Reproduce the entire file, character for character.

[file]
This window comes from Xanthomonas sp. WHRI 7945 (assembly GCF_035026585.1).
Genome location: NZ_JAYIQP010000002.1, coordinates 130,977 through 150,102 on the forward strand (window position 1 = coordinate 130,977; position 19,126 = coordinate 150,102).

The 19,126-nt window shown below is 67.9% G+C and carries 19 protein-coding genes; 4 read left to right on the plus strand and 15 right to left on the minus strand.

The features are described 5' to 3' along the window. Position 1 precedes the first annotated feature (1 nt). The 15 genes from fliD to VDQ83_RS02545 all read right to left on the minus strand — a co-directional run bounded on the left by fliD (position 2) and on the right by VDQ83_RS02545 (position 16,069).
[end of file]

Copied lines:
This window comes from Xanthomonas sp. WHRI 7945 (assembly GCF_035026585.1).
Genome location: NZ_JAYIQP010000002.1, coordinates 130,977 through 150,102 on the forward strand (window position 1 = coordinate 130,977; position 19,126 = coordinate 150,102).

The 19,126-nt window shown below is 67.9% G+C and carries 19 protein-coding genes; 4 read left to right on the plus strand and 15 right to left on the minus strand.

The features are described 5' to 3' along the window. Position 1 precedes the first annotated feature (1 nt). The 15 genes from fliD to VDQ83_RS02545 all read right to left on the minus strand — a co-directional run bounded on the left by fliD (position 2) and on the right by VDQ83_RS02545 (position 16,069).